Matsu – sounds japanese but it’s Spanish (w/video)

I found one other video from the London International Wine Fair which I just have to post because I really liked the wine and Ricardo Arramberi Perez was such a lovely fellow. It’s another tinta de toro. That’s tempranillo masquerading as yet another varietal from the west of Spain. I wrote about tinta de toro in a previous post so won’t bore you with too many details but you can click here if you want to read the original post. I met Ricardo at the Catavino Spanish and Portuguese tasting that they hosted at the Westbridge Pub in Battersea during the LIWF. Charley McVeigh was also a very charming host and came up with a delicious array of cheeses. Unfortunately, I lost all the photos when my laptop was stolen so you’ll just have to take my word for it! Anyway, here is a quick tasting of  the 2006 Matsu, a wine made from tinta de toro. Ricardo and his family are originally from Rioja but now they’re in the province of Zamora, producing wine from the D.O. Toro. Check out the video to find out what I thought of it and a bit of history from Ricardo….salud! Share this:TwitterFacebookLinkedInPocketRedditGoogleTumblrEmailPrintPinterestLike this:Like...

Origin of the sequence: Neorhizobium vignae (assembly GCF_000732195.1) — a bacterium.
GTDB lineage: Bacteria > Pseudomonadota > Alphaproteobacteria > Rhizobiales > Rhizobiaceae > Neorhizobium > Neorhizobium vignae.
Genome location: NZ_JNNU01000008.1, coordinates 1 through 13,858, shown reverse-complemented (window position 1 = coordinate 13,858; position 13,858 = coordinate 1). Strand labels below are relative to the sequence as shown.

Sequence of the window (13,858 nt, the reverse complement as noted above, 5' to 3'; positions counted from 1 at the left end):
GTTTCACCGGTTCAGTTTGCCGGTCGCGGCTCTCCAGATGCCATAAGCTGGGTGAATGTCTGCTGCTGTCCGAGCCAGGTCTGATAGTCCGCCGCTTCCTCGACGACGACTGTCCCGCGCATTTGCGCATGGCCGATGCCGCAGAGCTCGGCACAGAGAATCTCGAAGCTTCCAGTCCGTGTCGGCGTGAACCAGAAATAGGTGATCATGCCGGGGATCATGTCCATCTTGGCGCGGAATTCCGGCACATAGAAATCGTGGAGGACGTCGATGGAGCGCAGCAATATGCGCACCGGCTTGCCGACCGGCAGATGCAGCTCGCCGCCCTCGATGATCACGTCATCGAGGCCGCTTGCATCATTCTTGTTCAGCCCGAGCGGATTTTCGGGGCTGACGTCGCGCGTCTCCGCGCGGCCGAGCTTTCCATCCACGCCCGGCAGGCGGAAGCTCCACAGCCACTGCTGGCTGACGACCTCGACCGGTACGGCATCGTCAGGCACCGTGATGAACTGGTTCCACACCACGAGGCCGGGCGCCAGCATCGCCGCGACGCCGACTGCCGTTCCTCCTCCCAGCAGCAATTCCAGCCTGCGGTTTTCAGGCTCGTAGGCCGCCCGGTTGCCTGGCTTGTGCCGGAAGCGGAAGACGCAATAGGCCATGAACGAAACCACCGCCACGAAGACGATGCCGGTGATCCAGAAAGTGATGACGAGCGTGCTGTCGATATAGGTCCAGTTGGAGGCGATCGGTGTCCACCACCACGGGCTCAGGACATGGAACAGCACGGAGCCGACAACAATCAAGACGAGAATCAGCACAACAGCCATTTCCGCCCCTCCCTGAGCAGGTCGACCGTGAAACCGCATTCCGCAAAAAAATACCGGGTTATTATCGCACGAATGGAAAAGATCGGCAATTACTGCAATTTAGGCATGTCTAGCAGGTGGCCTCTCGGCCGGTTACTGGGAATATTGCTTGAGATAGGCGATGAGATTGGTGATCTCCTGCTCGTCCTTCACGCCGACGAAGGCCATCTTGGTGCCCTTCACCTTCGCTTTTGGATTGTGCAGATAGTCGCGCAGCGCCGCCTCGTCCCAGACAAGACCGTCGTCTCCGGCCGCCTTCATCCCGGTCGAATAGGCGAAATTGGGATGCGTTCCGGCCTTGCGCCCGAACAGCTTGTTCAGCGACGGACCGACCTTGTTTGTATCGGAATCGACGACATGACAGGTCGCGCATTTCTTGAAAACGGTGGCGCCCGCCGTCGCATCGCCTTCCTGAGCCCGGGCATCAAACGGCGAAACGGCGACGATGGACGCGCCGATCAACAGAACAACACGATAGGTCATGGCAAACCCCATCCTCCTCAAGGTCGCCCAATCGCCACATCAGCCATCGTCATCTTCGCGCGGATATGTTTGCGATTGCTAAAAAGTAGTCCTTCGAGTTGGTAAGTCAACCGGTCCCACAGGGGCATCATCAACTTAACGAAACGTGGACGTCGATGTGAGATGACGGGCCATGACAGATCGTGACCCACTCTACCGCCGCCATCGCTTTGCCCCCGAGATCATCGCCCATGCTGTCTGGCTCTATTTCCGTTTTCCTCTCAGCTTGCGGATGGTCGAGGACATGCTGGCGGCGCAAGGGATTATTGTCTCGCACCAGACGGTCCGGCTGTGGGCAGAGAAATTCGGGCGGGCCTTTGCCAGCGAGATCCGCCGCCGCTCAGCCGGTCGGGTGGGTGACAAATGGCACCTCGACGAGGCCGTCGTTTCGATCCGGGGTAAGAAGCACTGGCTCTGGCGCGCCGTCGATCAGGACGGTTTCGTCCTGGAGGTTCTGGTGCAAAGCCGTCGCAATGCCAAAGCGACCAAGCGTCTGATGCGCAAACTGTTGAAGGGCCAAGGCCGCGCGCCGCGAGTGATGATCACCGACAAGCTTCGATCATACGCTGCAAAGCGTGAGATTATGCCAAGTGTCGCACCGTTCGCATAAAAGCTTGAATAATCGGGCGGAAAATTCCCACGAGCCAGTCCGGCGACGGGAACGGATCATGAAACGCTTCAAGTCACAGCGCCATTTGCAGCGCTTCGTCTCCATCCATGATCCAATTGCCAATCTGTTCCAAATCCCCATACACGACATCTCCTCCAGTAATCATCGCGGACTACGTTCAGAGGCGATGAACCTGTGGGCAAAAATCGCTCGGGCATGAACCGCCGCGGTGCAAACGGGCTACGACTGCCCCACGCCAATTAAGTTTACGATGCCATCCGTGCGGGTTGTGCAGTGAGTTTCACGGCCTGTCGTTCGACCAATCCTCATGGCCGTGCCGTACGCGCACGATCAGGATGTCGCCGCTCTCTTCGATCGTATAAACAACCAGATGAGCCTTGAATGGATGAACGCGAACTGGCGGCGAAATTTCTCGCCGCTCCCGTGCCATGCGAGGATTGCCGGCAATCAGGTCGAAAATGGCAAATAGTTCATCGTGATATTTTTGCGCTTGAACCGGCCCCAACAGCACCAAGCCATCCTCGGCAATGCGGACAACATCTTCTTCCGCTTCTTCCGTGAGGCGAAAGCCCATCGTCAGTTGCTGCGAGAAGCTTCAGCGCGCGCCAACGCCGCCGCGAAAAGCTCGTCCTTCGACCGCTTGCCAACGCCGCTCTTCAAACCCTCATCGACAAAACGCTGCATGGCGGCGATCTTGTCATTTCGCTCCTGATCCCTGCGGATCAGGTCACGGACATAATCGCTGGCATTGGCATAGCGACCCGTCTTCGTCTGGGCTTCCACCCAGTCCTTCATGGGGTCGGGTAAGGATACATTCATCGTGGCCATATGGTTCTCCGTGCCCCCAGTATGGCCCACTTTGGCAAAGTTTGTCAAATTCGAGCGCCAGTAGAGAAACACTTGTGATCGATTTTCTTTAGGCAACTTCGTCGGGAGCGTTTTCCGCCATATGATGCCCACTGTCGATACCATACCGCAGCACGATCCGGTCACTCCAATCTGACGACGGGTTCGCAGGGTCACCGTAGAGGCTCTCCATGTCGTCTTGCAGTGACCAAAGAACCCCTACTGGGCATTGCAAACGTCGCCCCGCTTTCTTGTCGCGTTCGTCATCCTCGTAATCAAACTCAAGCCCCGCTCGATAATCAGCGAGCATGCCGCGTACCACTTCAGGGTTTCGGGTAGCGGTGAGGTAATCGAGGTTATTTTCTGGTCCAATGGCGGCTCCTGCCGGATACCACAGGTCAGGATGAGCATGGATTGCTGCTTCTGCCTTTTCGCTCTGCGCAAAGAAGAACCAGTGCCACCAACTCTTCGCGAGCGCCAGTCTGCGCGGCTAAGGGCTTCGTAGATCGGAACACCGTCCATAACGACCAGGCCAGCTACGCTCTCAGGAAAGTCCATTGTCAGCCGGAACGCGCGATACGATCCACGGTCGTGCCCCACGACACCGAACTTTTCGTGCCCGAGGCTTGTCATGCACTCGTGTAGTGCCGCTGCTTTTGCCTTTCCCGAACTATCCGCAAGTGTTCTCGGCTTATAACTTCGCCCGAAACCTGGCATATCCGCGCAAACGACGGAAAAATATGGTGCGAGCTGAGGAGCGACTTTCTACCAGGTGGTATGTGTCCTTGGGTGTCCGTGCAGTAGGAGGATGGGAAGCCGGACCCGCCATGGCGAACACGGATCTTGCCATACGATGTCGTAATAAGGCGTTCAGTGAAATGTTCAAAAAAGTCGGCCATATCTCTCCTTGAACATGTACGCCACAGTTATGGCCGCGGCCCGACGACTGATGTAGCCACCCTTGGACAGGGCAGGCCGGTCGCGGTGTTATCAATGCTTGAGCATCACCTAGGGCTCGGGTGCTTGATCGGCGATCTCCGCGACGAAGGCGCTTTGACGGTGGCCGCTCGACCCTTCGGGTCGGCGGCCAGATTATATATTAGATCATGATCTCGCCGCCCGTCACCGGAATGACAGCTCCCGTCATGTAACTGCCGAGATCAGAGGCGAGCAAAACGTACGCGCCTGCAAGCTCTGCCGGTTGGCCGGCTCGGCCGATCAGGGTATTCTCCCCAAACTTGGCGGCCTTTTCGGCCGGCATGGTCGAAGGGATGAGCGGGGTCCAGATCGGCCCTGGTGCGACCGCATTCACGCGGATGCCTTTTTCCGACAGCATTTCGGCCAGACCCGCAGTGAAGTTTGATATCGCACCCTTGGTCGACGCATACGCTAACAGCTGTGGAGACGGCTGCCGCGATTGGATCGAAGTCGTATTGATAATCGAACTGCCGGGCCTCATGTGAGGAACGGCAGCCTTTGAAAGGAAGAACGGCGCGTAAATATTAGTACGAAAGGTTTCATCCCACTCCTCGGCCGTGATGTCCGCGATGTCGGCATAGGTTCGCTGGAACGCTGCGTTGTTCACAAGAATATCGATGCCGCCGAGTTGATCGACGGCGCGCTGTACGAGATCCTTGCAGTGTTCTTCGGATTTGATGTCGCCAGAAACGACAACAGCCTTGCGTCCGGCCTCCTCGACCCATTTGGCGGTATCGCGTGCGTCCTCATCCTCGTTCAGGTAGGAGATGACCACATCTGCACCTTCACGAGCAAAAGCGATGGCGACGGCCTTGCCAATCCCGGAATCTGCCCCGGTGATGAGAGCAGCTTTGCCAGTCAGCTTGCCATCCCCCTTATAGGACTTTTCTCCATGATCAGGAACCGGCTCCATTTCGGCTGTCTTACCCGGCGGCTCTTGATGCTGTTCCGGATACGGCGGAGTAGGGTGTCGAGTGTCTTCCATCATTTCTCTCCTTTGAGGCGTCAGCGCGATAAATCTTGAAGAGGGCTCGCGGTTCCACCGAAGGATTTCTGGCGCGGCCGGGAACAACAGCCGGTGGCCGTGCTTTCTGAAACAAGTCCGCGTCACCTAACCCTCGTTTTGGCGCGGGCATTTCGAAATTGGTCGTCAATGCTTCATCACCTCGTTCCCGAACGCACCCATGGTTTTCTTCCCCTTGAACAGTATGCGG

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Friendly gruner veltliner

I’ve got a few more videos left from the London International Wine Fair. I know it may seem like they’ll never stop coming but just one or two left. Some people complain that the show is too big, too much, too impersonal but I always have a great time and meet great people. I’ve had the Friendly Gruner Veltliner before, at Bibendum’s tasting at the Saatchi Gallery a few months ago, but here I had the opportunity to speak with the winemaker himself, Laurenz Maria Moser V. As you might be able to tell by the V., Laurenz is a descendent of the famous Lenz Moser clan of Austria. His grandfather was the legendary Professor Doctor Laurenz Moser III, who invented the Lenz Moser Hocherziehung trellising system now used all over Austria. Laurenz decided to branch out a few years ago and focus entirely on gruner veltliner. His goal is to produce “elegant and charming” wines, wines that are subtle and elegant yet still retain the spiciness that gruner is known for without losing it’s playful edge.  To that end, he is currently producing 3 different wines, the Friendly, Charming and Sunny Gruner Veltliners along with the Silver Bullet, a biodynamic gruner like no other. I had a quick chat and tasting with the very elegant and charming Laurenz himself…. Share this:TwitterFacebookLinkedInPocketRedditGoogleTumblrEmailPrintPinterestLike this:Like...